VP Pence reportedly asks judge to dismiss GOP Rep’s bid to grant him power over electoral vote

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Vice President Mike Pence has reportedly moved to have a lawsuit dismissed that was seeking to give him more power in the upcoming electoral vote count in Congress.

Pence asked a federal judge on Thursday to reject the bid by U.S. Rep. Louie Gohmert and other Republicans who filed the lawsuit this week to expand the role of the vice president and allow him to essentially overturn the 2020 election results which have handed Democrat Joe Biden the presidential victory.

The vice president told U.S. District Judge Jeremy Kernodle in Texas Thursday that the lawsuit is a “contradiction” and he is not a proper defendant.

“A suit to establish that the Vice President has discretion over the count, filed against the Vice President, is a walking legal contradiction,” the 14-page filing, written by Department of Justice attorneys representing Pence, read.

(Official White House Photo by D. Myles Cullen)

“It would be the Senate and the House of Representatives that are best positioned to defend the Act. Indeed, as a matter of logic, it is those bodies against whom plaintiffs’ requested relief must run,” the filing said.

A reply from Gohmert to Pence’s brief is expected to be filed Friday and Kernolde, a Trump appointee in Tyler, Texas, has not yet scheduled a hearing in the case. Arizona’s 11 GOP electors signed on to Gohmert’s lawsuit seeking to declare the 1887 Electoral Count Act unconstitutional.

The law, established after the disputed presidential election of 1876, set procedures for counting electoral votes in Congress after presidential elections. It gives Pence a ceremonial role in the upcoming Jan. 6 meeting which Gohmert and others see as constraining the vice president, calling in the lawsuit to invalidate the law as unconstitutional.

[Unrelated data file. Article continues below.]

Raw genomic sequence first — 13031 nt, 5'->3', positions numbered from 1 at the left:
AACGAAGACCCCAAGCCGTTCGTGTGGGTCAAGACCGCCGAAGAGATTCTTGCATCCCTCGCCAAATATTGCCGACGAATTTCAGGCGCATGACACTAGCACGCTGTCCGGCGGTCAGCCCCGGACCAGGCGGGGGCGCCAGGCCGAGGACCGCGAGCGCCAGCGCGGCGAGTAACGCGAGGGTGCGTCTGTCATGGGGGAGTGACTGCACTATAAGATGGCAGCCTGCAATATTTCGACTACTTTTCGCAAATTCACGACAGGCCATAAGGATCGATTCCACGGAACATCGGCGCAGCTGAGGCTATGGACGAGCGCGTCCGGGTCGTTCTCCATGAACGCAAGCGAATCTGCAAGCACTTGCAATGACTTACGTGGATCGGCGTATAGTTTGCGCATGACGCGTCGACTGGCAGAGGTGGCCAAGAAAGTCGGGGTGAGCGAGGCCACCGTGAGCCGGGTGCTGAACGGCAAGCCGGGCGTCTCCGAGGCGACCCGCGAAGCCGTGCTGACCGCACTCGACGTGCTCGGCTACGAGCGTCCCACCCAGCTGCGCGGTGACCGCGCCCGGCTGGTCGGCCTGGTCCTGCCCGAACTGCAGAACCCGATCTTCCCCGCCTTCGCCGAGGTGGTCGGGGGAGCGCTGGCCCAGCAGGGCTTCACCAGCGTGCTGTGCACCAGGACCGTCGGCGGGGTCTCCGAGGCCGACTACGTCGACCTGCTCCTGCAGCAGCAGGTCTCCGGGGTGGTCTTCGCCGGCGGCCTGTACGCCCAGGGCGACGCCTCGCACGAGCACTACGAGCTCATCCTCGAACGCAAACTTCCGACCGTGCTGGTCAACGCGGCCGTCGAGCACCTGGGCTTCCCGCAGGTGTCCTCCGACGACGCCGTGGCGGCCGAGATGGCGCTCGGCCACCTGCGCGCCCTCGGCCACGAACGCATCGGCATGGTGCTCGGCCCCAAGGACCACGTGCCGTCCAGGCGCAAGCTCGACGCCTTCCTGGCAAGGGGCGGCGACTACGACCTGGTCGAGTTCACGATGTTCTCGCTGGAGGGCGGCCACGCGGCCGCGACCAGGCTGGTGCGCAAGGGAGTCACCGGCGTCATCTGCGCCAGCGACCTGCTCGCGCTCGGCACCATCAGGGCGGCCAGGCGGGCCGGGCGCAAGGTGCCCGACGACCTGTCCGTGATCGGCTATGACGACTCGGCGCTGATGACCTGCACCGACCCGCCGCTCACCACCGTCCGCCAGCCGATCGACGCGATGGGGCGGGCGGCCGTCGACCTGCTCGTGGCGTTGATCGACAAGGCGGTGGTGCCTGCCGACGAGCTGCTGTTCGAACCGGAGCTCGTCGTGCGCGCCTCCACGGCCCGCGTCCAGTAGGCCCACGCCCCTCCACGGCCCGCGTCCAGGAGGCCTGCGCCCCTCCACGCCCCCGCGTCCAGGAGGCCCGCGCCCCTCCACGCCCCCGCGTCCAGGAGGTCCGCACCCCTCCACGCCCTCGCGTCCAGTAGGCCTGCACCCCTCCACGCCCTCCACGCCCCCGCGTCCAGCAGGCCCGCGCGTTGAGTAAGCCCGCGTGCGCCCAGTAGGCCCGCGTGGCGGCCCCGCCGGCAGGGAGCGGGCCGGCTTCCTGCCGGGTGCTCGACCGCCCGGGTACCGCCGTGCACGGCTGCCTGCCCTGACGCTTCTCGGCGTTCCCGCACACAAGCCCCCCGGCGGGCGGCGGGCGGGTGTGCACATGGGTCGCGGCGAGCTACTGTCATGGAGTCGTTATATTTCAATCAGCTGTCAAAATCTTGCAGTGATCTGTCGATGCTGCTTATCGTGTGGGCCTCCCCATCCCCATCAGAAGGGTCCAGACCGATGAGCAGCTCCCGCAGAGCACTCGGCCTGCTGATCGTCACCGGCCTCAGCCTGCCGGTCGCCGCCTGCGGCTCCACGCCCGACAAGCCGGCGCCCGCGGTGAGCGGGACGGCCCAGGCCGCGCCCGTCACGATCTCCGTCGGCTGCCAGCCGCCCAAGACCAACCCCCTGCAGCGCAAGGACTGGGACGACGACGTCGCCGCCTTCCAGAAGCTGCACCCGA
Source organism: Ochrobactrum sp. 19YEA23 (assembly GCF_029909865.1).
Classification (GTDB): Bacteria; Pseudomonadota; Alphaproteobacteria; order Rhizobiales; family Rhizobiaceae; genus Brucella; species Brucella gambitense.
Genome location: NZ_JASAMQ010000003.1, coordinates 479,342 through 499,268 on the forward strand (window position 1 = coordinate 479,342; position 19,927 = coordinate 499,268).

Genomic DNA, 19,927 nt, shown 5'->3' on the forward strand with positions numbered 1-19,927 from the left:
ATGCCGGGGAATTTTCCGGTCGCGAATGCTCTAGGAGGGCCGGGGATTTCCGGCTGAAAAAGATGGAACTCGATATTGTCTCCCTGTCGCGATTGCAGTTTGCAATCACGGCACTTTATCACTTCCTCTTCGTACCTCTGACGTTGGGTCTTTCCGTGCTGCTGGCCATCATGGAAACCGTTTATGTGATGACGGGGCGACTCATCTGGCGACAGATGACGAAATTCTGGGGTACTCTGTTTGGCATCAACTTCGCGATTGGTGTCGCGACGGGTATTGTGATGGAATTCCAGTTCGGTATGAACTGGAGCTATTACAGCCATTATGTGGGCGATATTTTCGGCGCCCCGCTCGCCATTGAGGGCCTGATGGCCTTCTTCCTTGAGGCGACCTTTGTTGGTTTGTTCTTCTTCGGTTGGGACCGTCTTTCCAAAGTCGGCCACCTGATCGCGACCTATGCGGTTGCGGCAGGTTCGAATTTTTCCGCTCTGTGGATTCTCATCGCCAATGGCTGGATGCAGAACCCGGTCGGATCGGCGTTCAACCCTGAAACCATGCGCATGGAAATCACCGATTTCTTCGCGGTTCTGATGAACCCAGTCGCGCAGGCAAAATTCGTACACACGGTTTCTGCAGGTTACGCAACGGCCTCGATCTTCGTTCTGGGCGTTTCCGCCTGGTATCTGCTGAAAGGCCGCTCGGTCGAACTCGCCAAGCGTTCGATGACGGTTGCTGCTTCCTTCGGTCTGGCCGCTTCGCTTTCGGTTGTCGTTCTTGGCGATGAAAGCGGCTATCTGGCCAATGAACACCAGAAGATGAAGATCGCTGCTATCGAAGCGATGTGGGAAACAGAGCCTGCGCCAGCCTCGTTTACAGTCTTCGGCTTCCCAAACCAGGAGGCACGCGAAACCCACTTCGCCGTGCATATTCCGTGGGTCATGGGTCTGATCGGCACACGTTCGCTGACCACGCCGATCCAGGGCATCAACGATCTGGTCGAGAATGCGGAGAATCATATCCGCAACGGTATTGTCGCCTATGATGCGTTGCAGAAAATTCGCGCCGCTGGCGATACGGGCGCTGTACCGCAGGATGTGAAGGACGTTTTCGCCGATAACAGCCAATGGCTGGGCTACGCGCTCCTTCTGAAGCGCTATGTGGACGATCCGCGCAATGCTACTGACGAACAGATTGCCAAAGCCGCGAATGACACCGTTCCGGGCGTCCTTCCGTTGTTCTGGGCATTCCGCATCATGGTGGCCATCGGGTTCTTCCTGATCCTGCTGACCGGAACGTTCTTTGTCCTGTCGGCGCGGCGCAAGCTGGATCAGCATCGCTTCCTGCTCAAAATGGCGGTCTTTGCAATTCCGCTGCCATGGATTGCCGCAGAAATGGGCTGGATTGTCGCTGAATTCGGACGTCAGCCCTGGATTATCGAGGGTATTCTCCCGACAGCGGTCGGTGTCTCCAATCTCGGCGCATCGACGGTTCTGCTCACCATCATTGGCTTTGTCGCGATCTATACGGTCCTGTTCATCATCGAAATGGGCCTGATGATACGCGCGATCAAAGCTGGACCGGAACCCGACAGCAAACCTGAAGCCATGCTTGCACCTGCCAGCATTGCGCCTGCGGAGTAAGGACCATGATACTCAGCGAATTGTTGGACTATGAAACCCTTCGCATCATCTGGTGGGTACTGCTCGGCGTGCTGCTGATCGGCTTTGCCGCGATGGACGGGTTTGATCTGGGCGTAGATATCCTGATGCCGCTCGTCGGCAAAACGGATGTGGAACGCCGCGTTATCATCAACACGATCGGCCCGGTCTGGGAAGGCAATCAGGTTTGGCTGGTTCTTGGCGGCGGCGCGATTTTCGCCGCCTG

According to Gohmert’s lawsuit, as president of the Senate, Pence would count the electoral votes under the authority of the 12th Amendment. In the case of the 2020 election, this count would then hopefully hand the electoral win to President Donald Trump.

But House General Counsel Doug Letter argued in the amicus curiae brief filed Thursday that the move is “meritless” and that the plaintiffs, which include Kelli Ward, who chairs the Arizona Republican Party, have no standing in the case.

“At bottom, this litigation seeks to enlist the federal courts in a belated and meritless assault on longstanding constitutional processes for confirming the results of a national election for President,” Letter said.

“Granting plaintiffs this extraordinary relief just days before the Joint Session would not only reward their inexcusably delayed filing,” Letter added, “it would also risk upending the orderly rules that have governed Congressional counting of electoral votes for more than a century and undermining the public’s confidence in the constitutionally prescribed processes for confirming—not overturning—the results of the election.”

Meanwhile, an effort to formally object to the 2020 Electoral College results is gathering steam with House Republicans. About 140 GOP House members plan to object to the vote certification next week.

U.S. Senator Josh Hawley announced that he plans to object to the certification of the election results, becoming the first GOP senator to openly join Republican House members and thereby force a debate and vote in both the chambers of Congress.

The Missouri lawmaker announced on Wednesday that he wants lawmakers to investigate potential voter fraud in several states and to pass measures “to secure the integrity of our elections” moving forward. On Thursday,  Senate Majority Leader Mitch McConnell, who has repeatedly called on GOP lawmakers not to be part of what he sees as a doomed effort to give Trump a second term, realized Hawley had skipped out on a conference call on the issue.

Frieda Powers

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